LANCASTER, Pa. (WHTM) — The Inflation Reduction Act recently approved in the U.S. Senate calls for lowering some health care and prescription costs, but some say the bill is leaving behind a group of people who need help.

The piece of legislation that didn’t pass in that 57-43 vote is capping insulin costs at $35, which has people like Lancaster parent Chad Baker not only worried about the financial impact but also the health impact.

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Baker has two children ages 13 and 16 who both have type 1 diabetes. He says the loss of the insulin cap was not surprising but upsetting.

His children were both diagnosed before the age of 3 and have had to use insulin all their lives. Baker has health insurance to cover most of the cost, but he says if he didn’t, he wouldn’t be able to pay, and that would risk the lives of his kids.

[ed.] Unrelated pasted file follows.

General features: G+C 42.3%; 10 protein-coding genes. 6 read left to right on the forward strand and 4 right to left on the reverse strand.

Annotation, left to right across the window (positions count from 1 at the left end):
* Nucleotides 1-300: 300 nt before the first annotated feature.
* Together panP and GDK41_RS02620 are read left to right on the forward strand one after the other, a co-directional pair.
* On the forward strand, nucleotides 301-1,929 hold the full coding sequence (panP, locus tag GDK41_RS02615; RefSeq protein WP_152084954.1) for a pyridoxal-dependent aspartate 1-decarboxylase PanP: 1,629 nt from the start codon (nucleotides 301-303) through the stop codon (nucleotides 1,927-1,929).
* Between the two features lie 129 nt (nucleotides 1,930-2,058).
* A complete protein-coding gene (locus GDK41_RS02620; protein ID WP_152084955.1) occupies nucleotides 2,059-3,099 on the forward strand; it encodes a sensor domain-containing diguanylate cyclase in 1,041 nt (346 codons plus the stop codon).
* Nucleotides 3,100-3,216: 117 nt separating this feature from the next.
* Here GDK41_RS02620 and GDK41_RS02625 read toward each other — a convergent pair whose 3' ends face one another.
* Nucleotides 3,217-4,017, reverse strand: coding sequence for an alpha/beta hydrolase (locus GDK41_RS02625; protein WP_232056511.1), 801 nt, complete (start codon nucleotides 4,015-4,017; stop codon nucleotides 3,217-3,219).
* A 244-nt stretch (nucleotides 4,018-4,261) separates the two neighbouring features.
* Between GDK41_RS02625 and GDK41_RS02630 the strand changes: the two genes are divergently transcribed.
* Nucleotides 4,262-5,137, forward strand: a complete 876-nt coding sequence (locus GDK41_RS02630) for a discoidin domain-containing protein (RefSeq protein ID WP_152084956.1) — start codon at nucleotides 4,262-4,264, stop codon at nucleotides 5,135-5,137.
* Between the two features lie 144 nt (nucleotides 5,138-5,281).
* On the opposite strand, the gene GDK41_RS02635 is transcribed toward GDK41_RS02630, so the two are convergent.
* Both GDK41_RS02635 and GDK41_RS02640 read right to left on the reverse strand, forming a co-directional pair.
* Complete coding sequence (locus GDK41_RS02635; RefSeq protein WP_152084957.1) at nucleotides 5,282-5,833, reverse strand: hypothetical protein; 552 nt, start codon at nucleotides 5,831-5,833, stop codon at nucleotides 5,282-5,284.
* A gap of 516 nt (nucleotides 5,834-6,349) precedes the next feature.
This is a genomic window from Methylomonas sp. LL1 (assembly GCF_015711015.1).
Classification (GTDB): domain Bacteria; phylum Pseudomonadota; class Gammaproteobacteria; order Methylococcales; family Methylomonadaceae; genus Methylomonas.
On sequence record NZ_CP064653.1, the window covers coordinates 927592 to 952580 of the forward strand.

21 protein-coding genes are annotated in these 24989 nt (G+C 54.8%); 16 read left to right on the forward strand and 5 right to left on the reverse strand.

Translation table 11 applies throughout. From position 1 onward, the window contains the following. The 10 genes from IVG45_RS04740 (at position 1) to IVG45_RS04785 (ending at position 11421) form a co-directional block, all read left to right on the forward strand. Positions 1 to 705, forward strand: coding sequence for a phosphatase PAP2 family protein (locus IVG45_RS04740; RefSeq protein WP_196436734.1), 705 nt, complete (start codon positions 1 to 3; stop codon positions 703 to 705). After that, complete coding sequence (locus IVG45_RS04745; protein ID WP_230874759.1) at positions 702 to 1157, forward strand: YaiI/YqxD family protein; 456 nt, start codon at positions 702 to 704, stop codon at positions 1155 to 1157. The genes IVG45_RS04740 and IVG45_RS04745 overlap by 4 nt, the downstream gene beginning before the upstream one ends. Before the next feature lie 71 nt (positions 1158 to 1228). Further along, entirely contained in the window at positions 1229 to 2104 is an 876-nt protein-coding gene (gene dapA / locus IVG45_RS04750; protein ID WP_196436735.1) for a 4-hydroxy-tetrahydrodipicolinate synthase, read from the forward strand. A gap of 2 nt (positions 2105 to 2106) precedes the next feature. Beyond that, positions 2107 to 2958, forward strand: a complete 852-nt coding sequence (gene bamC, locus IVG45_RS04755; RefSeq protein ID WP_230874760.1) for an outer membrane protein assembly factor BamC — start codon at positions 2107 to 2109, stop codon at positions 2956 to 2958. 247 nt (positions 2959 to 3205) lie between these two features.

Baker says many people in the U.S. are already facing this impossible choice.

“One of the things that my wife and I both have commented on is we see what those costs are that are being covered, and we’ve seen that — my daughter was diagnosed in 2007 and we’re talking 15 years later — it has been a significant increase. We’re talking not just 10s of dollars per year, we’re talking hundreds if not close to thousands of dollars per year,” Baker said.

One of the Republicans that struck down the insulin cap was Pennsylvania U.S. Senator Pat Toomey.

The bill did allow Medicare to negotiate some prescription drug prices and set a $2,000 annual cap on drug costs for seniors.